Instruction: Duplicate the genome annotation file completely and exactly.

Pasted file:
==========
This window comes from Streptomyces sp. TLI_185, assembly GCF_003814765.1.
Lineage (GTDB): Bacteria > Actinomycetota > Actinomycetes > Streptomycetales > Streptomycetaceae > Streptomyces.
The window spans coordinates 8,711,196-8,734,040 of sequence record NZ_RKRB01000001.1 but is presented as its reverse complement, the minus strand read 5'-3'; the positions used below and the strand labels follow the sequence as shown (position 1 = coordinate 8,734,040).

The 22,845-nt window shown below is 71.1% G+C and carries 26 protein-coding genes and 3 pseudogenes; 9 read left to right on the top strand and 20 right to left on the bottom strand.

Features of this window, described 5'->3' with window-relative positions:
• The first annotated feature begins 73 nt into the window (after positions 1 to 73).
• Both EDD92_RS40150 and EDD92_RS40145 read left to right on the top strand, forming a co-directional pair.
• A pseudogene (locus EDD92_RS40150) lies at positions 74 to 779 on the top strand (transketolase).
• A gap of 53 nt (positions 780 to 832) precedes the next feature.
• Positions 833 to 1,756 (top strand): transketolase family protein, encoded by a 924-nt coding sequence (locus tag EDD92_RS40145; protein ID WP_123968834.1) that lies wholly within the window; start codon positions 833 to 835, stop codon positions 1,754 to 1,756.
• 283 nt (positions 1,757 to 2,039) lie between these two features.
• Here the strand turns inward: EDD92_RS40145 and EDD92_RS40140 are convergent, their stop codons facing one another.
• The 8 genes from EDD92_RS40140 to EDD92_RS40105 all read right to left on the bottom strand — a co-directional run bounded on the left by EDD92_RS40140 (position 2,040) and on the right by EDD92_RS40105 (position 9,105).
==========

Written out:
This window comes from Streptomyces sp. TLI_185, assembly GCF_003814765.1.
Lineage (GTDB): Bacteria > Actinomycetota > Actinomycetes > Streptomycetales > Streptomycetaceae > Streptomyces.
The window spans coordinates 8,711,196-8,734,040 of sequence record NZ_RKRB01000001.1 but is presented as its reverse complement, the minus strand read 5'-3'; the positions used below and the strand labels follow the sequence as shown (position 1 = coordinate 8,734,040).

The 22,845-nt window shown below is 71.1% G+C and carries 26 protein-coding genes and 3 pseudogenes; 9 read left to right on the top strand and 20 right to left on the bottom strand.

Features of this window, described 5'->3' with window-relative positions:
• The first annotated feature begins 73 nt into the window (after positions 1 to 73).
• Both EDD92_RS40150 and EDD92_RS40145 read left to right on the top strand, forming a co-directional pair.
• A pseudogene (locus EDD92_RS40150) lies at positions 74 to 779 on the top strand (transketolase).
• A gap of 53 nt (positions 780 to 832) precedes the next feature.
• Positions 833 to 1,756 (top strand): transketolase family protein, encoded by a 924-nt coding sequence (locus tag EDD92_RS40145; protein ID WP_123968834.1) that lies wholly within the window; start codon positions 833 to 835, stop codon positions 1,754 to 1,756.
• 283 nt (positions 1,757 to 2,039) lie between these two features.
• Here the strand turns inward: EDD92_RS40145 and EDD92_RS40140 are convergent, their stop codons facing one another.
• The 8 genes from EDD92_RS40140 to EDD92_RS40105 all read right to left on the bottom strand — a co-directional run bounded on the left by EDD92_RS40140 (position 2,040) and on the right by EDD92_RS40105 (position 9,105).